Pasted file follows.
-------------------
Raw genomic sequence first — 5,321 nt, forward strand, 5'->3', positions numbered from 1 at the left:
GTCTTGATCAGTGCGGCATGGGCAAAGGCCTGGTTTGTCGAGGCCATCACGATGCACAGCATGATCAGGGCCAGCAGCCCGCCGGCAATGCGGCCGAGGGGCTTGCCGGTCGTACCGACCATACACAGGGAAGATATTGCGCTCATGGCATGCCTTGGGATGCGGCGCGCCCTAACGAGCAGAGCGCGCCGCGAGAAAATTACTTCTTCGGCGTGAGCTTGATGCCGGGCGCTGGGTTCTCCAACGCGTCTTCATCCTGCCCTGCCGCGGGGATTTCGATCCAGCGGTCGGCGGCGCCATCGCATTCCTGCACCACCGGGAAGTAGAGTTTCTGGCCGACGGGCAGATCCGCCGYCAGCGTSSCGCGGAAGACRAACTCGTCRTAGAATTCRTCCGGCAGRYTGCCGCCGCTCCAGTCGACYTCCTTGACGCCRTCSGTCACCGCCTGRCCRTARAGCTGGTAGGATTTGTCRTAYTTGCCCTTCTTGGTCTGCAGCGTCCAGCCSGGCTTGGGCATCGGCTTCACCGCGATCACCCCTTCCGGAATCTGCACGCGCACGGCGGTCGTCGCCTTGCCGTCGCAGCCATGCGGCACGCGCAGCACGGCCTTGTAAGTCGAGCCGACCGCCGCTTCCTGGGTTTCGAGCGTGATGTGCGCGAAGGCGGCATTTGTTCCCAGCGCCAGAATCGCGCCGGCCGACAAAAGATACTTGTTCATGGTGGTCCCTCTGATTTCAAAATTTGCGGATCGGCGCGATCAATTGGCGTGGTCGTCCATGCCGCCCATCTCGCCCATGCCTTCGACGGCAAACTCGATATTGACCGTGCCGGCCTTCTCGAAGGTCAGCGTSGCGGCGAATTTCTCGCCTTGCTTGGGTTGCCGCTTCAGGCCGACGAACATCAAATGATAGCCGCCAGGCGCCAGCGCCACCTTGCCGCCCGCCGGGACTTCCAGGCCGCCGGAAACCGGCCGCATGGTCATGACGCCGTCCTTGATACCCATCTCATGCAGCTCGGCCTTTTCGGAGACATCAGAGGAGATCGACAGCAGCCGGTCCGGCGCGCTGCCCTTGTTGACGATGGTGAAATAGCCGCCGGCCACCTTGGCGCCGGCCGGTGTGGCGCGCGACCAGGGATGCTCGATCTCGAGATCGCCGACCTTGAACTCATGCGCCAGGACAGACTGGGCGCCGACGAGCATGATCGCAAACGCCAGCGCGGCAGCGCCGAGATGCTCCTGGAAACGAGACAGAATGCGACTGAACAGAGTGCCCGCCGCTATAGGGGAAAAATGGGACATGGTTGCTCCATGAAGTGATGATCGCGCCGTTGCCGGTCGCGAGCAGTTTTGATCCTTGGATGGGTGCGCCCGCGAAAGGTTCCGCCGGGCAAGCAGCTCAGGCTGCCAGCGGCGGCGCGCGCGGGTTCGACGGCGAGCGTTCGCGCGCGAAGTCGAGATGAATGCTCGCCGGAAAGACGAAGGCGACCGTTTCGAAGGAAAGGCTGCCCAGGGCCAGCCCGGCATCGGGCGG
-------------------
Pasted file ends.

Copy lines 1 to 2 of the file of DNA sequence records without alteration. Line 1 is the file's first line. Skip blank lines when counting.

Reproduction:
Raw genomic sequence first — 5,321 nt, forward strand, 5'->3', positions numbered from 1 at the left:
GTCTTGATCAGTGCGGCATGGGCAAAGGCCTGGTTTGTCGAGGCCATCACGATGCACAGCATGATCAGGGCCAGCAGCCCGCCGGCAATGCGGCCGAGGGGCTTGCCGGTCGTACCGACCATACACAGGGAAGATATTGCGCTCATGGCATGCCTTGGGATGCGGCGCGCCCTAACGAGCAGAGCGCGCCGCGAGAAAATTACTTCTTCGGCGTGAGCTTGATGCCGGGCGCTGGGTTCTCCAACGCGTCTTCATCCTGCCCTGCCGCGGGGATTTCGATCCAGCGGTCGGCGGCGCCATCGCATTCCTGCACCACCGGGAAGTAGAGTTTCTGGCCGACGGGCAGATCCGCCGYCAGCGTSSCGCGGAAGACRAACTCGTCRTAGAATTCRTCCGGCAGRYTGCCGCCGCTCCAGTCGACYTCCTTGACGCCRTCSGTCACCGCCTGRCCRTARAGCTGGTAGGATTTGTCRTAYTTGCCCTTCTTGGTCTGCAGCGTCCAGCCSGGCTTGGGCATCGGCTTCACCGCGATCACCCCTTCCGGAATCTGCACGCGCACGGCGGTCGTCGCCTTGCCGTCGCAGCCATGCGGCACGCGCAGCACGGCCTTGTAAGTCGAGCCGACCGCCGCTTCCTGGGTTTCGAGCGTGATGTGCGCGAAGGCGGCATTTGTTCCCAGCGCCAGAATCGCGCCGGCCGACAAAAGATACTTGTTCATGGTGGTCCCTCTGATTTCAAAATTTGCGGATCGGCGCGATCAATTGGCGTGGTCGTCCATGCCGCCCATCTCGCCCATGCCTTCGACGGCAAACTCGATATTGACCGTGCCGGCCTTCTCGAAGGTCAGCGTSGCGGCGAATTTCTCGCCTTGCTTGGGTTGCCGCTTCAGGCCGACGAACATCAAATGATAGCCGCCAGGCGCCAGCGCCACCTTGCCGCCCGCCGGGACTTCCAGGCCGCCGGAAACCGGCCGCATGGTCATGACGCCGTCCTTGATACCCATCTCATGCAGCTCGGCCTTTTCGGAGACATCAGAGGAGATCGACAGCAGCCGGTCCGGCGCGCTGCCCTTGTTGACGATGGTGAAATAGCCGCCGGCCACCTTGGCGCCGGCCGGTGTGGCGCGCGACCAGGGATGCTCGATCTCGAGATCGCCGACCTTGAACTCATGCGCCAGGACAGACTGGGCGCCGACGAGCATGATCGCAAACGCCAGCGCGGCAGCGCCGAGATGCTCCTGGAAACGAGACAGAATGCGACTGAACAGAGTGCCCGCCGCTATAGGGGAAAAATGGGACATGGTTGCTCCATGAAGTGATGATCGCGCCGTTGCCGGTCGCGAGCAGTTTTGATCCTTGGATGGGTGCGCCCGCGAAAGGTTCCGCCGGGCAAGCAGCTCAGGCTGCCAGCGGCGGCGCGCGCGGGTTCGACGGCGAGCGTTCGCGCGCGAAGTCGAGATGAATGCTCGCCGGAAAGACGAAGGCGACCGTTTCGAAGGAAAGGCTGCCCAGGGCCAGCCCGGCATCGGGCGG